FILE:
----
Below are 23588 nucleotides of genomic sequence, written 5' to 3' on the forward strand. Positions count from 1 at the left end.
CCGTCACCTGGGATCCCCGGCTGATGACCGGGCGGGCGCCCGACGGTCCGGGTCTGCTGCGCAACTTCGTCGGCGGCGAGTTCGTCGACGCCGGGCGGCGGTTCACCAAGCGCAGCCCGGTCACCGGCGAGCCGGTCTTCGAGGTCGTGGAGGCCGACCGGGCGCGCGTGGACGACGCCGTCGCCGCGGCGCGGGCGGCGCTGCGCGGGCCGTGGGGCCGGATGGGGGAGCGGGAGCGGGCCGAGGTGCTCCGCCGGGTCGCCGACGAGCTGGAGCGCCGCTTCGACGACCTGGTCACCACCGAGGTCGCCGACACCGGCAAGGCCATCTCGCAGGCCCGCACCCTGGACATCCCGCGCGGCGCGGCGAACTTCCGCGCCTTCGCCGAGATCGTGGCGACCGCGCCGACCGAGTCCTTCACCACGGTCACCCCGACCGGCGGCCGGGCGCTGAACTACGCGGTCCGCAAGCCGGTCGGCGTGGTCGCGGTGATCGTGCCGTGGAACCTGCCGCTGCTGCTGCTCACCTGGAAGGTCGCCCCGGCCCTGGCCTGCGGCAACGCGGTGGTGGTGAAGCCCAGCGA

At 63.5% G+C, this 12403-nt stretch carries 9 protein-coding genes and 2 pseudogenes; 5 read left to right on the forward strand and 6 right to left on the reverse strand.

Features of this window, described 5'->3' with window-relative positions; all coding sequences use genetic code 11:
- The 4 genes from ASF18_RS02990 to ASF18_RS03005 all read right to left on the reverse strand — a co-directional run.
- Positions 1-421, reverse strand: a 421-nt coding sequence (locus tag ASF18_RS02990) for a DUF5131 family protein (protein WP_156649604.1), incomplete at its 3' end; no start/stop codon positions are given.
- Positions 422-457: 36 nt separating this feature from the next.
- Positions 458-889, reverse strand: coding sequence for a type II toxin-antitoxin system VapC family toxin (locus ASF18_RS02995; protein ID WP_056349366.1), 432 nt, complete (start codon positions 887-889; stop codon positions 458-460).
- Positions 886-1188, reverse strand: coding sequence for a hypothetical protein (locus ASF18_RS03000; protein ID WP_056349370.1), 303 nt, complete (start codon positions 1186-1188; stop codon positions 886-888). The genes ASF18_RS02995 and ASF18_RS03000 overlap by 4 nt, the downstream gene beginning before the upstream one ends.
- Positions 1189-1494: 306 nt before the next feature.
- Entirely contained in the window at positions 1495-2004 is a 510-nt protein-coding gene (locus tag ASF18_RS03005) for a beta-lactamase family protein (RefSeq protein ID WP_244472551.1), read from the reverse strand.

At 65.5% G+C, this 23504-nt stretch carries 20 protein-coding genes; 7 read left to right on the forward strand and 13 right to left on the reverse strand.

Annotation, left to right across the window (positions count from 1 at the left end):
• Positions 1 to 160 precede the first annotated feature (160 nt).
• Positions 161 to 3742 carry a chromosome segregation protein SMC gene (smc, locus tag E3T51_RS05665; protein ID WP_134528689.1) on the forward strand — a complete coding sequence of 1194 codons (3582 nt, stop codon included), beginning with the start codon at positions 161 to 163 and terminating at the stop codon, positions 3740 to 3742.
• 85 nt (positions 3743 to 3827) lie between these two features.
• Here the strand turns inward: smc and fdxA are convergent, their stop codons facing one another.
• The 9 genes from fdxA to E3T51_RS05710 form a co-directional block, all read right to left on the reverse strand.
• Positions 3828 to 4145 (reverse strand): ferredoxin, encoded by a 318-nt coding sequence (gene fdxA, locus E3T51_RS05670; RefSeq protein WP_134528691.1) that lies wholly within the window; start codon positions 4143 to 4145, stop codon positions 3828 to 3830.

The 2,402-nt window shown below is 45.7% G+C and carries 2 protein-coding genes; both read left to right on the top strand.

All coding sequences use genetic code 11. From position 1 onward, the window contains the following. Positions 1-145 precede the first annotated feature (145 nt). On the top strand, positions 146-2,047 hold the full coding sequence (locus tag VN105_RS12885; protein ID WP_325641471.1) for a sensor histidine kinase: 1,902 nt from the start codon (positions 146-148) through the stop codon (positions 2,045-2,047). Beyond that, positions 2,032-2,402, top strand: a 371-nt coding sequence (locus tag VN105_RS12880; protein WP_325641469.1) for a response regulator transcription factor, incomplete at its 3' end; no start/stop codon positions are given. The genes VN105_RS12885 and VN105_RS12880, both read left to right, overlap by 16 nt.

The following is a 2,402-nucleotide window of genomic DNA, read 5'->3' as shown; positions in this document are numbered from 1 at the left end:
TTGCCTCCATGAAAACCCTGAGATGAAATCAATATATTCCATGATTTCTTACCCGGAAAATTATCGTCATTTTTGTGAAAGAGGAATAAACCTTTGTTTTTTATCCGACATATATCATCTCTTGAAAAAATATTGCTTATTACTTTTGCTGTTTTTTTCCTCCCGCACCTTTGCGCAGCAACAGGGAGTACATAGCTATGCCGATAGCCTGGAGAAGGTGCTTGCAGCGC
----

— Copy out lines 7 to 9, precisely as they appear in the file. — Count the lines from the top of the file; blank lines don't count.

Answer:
- Positions 422-457: 36 nt separating this feature from the next.
- Positions 458-889, reverse strand: coding sequence for a type II toxin-antitoxin system VapC family toxin (locus ASF18_RS02995; protein ID WP_056349366.1), 432 nt, complete (start codon positions 887-889; stop codon positions 458-460).
- Positions 886-1188, reverse strand: coding sequence for a hypothetical protein (locus ASF18_RS03000; protein ID WP_056349370.1), 303 nt, complete (start codon positions 1186-1188; stop codon positions 886-888). The genes ASF18_RS02995 and ASF18_RS03000 overlap by 4 nt, the downstream gene beginning before the upstream one ends.